Enter: Omri Casspi. A tall (six feet, nine inch) perimeter forward, Casspi has an above-average shooting touch and is terrific at finishing at the rim. Casspi's game almost looks like it was modeled after teammate Antawn Jamison. It is unorthodox, technically flawed, and constantly makes you shake your head in amazement. Obviously, Jamison is, and always has been, a more skilled post player, but there are some definite similarities in their styles.
Casspi doesn't come to the Cavaliers without his flaws. Last year, he experienced a bit of a sophomore slump, seeing his shooting percentage and scoring average drop. While he has size, and decent speed, Casspi is also not a great defender, especially against the elite small forwards in the league. Having said that, Casspi is a hustle player, and will make some good plays on the defensive end of the court.
Role: Casspi should step right in and fill the void that was the small forward position last year. Casspi will provide an instant offensive boost, while continuing to crash the boards, which is something he has done very well throughout his career. Expect his scoring numbers to jump as Casspi establishes himself as a building block for the future of the Cavaliers franchise.
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Perhaps the single biggest factor in determining just how competitive the Cavaliers will be in 2011-2012 is the return of center Anderson Varejao. Almost halfway through the 2010-2011 season, Varejao went down with a foot/ankle injury, and the team went on to lose the next twenty-one games. The return of one of the best defensive big men in the league, not to mention one of the hardest working players in the league, could be a huge catalyst if the 2011-2012 Cavaliers are to compete for any kind of postseason berth.
Varejao is the Cavaliers' version of the player who you love if he's on your team, and you hate if he's not. Perhaps the quickest of all the big men in the league, Varejao uses that speed advantage to pester ball handlers, draw charges, and disrupt the post. He also has an incredible ability to spoil pick and rolls, which is a big reason the Cavs have been such a good defensive team for so many years.
The question with Varejao has always been his ability to produce on offense. For the first part of his career, Varejao was a player who only touched the ball if he was open and cutting to the hoop. He has always been pretty good at finishing near the rim, either with dunks, or with nifty layups and baby hooks. He has always had trouble once he gets more than six feet from the hoop, until last year at least.
When healthy last season, it was evident that Varejao had spent plenty of time working on his mid-range shooting. He showed a drastic improvement in his spot-up shooting ability, which dramatically affects how the Cavaliers will be able to run their offense, because that will cause the other team's big man to have to guard him away from the hoop. This new element of Varejao's game will create nice driving lanes for the likes of Kyrie Irving, Omri Casspi, and even Antawn Jamison.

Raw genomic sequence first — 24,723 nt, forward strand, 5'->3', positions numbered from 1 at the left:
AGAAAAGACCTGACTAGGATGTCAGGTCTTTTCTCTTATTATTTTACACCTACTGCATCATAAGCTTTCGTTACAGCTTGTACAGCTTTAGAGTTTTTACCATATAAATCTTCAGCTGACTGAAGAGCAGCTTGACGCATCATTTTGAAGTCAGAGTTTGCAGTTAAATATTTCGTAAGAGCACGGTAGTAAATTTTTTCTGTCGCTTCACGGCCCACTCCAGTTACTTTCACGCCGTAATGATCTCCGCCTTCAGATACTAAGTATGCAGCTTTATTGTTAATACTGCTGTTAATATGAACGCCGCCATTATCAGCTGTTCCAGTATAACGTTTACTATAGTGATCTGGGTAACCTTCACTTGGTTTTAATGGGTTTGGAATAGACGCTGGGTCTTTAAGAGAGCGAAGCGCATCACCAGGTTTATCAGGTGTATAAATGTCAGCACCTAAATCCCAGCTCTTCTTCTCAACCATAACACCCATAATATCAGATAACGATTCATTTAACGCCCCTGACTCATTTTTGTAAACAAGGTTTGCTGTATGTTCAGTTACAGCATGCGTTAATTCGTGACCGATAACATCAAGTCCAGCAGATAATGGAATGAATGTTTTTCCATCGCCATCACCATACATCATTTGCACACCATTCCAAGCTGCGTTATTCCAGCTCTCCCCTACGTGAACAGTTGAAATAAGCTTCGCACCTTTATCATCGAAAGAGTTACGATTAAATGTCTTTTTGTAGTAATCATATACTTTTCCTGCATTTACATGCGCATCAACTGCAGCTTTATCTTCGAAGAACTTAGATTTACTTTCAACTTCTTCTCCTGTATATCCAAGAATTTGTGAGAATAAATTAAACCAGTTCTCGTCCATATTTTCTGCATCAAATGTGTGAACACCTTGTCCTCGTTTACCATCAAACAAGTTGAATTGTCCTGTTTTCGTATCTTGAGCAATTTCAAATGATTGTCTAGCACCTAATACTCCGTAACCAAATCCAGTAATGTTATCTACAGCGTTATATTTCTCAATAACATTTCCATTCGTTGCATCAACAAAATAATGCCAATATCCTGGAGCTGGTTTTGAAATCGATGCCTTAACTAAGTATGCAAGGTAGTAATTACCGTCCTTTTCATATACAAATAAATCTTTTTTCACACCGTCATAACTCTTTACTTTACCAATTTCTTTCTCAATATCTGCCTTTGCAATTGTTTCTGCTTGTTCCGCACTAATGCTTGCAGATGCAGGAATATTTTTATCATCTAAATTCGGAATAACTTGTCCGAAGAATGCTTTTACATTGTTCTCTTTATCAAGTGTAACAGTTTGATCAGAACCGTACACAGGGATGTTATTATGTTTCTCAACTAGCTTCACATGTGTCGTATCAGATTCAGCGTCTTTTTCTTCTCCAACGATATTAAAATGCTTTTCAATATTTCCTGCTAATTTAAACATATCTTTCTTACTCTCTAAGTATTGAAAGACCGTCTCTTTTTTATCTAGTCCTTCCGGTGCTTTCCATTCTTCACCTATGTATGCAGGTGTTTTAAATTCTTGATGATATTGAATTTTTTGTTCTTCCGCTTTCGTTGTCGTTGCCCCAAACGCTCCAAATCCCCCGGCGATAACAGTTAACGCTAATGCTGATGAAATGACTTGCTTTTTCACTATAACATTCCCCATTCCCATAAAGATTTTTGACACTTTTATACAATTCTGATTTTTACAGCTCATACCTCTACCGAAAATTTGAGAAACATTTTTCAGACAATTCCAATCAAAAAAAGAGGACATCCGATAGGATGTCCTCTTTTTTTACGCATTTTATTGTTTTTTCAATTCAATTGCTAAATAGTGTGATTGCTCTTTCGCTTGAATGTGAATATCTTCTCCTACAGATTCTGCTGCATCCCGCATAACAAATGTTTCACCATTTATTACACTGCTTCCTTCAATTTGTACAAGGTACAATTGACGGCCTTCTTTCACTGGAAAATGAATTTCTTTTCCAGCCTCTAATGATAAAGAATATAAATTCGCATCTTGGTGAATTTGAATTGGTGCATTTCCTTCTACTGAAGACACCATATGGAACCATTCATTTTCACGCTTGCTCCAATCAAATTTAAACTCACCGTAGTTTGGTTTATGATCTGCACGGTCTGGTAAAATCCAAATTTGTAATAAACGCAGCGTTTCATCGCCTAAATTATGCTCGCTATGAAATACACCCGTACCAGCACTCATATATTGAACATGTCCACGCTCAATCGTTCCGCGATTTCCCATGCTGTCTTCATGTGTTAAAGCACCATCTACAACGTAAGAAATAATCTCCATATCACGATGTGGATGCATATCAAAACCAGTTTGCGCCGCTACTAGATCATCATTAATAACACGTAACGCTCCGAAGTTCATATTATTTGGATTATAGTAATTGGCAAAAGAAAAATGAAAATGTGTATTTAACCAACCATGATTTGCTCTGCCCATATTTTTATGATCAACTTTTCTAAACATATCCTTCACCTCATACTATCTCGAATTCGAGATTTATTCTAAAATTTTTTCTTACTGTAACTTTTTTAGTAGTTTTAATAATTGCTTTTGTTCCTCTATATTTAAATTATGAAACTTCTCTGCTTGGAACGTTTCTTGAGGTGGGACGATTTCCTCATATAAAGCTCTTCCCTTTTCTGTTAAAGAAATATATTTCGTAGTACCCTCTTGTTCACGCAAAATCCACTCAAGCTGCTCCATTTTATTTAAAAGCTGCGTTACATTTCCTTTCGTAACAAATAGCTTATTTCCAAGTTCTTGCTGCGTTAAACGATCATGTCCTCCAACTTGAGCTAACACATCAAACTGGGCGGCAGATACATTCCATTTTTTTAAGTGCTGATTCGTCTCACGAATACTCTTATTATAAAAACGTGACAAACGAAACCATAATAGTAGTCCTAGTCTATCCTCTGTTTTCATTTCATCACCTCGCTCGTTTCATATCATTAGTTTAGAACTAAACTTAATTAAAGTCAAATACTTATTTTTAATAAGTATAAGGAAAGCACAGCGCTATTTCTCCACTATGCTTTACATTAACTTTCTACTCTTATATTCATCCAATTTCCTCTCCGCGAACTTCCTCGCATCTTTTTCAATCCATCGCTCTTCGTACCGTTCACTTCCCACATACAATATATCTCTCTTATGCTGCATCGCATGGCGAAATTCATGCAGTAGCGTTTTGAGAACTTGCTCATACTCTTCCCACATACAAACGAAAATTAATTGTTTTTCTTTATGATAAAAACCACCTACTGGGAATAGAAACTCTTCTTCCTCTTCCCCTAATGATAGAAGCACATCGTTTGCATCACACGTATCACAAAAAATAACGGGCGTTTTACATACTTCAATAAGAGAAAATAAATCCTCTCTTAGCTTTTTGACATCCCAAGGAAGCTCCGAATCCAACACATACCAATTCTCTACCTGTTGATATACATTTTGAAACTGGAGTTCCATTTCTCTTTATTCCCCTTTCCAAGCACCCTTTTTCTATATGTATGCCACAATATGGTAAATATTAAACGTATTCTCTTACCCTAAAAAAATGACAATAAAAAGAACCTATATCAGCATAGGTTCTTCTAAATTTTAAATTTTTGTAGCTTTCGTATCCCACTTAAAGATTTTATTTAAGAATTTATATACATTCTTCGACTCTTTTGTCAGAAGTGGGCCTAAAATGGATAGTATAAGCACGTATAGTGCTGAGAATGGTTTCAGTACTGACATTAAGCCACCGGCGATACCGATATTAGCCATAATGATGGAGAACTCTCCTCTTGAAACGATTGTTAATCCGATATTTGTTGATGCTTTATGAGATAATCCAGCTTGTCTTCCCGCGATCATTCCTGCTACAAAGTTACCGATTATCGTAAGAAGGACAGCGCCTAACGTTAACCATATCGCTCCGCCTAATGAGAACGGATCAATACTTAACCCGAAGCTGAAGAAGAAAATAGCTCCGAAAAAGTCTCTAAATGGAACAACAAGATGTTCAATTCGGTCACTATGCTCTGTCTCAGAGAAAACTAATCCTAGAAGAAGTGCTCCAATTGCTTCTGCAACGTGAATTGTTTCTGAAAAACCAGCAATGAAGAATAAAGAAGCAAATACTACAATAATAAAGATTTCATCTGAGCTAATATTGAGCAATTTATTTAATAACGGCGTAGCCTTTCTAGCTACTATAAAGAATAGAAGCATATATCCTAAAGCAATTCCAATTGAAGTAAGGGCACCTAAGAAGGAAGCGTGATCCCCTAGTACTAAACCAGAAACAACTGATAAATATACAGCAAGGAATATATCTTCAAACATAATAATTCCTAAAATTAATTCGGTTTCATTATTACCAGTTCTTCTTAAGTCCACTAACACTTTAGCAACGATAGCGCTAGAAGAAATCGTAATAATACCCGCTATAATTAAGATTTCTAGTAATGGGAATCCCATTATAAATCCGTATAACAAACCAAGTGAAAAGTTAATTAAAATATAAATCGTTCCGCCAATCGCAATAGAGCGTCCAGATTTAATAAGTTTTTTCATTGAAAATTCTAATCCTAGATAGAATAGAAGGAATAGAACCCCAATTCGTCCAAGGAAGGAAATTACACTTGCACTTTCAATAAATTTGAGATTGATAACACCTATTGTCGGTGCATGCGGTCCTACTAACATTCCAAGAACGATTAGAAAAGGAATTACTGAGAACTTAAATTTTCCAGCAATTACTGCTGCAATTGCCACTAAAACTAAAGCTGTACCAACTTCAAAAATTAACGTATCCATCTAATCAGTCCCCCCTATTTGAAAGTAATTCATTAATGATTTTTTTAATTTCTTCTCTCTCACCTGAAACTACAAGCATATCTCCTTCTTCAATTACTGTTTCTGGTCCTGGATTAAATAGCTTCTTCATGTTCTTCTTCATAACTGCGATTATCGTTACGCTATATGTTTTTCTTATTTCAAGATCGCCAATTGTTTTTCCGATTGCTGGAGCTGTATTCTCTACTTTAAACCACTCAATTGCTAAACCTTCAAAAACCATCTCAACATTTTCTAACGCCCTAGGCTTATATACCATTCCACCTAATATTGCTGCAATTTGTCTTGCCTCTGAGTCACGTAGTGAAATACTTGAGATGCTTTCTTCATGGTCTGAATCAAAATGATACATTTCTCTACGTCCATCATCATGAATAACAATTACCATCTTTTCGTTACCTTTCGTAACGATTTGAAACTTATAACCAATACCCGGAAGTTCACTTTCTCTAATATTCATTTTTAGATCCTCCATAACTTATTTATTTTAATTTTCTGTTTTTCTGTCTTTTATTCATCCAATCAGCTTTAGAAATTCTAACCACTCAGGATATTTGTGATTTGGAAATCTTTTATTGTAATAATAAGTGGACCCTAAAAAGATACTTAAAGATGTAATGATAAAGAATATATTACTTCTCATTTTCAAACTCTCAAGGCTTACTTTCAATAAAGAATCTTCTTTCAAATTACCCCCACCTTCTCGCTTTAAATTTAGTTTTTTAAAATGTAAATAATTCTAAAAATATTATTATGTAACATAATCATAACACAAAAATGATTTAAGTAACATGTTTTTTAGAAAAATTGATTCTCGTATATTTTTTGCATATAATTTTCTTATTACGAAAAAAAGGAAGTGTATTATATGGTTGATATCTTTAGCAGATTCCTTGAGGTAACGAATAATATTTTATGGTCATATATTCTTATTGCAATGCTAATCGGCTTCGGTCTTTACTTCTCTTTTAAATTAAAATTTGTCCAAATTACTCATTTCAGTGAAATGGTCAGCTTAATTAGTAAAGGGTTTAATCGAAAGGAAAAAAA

Role: For Varejao, it will be business as usual as he returns to the starting center role for the Cavaliers. The pesky defensive stopper, with the added element of a mid-range game, should have the best year of his career, assuming he stays healthy. It will be nice to watch the games and see the never-ending energy of the "Wild Thing" at it again.
When the Cavaliers had the first overall pick in the 2003 NBA draft, the organization figured that it would not be in that position again for quite some time. Eight years later, after the departure of that first pick, the Cavaliers again found themselves at the top of the draft board. The last time they were in this position, they drafted one player who was able to change the direction of the franchise right from the very beginning. The Cavaliers are hoping they have once again found a player like that in Kyrie Irving.
At six feet two inches, Kyrie Irving brings size, quickness, and an incredible basketball I.Q. to the Cavaliers. The one-and-done point guard out of Duke showed nothing short of brilliance in his eleven game college career, averaging over seventeen points and nearly five assists per game.
Irving will bring a different style to the Cavaliers than the other point guards who were drafted first overall recently. Irving is not the freak athlete that Derrick Rose is, but he also brings a better shooting touch than Rose had out of college. Irving does not have the blazing speed of John Wall, but he is incredibly adept and identifying driving lanes and deciding to pass, or shoot, in traffic.
Identifying ways that Irving may struggle is difficult at this point. Most likely, Irving will struggle to defend some of the quick lead guards in the league, like Rajon Rondo, Derrick Rose, and Chris Paul. He is big enough to stay with and bother any point guard, so don't expect to see many point guards backing him into the post, which Cavaliers fans have become so accustomed to seeing.
Kyrie Irving is set to become the new face of the Cleveland Cavaliers, a franchise with only a few great eras of basketball, and a lot of forgettable times. He will look to make sure that the Kyrie Irving era is the former.
Role: Irving will more than likely start the season as the backup for Ramon Sessions, but he will see plenty of playing time. I would expect him to step in and take the reigns at some point halfway through the year, and he won't relinquish them for many years to come.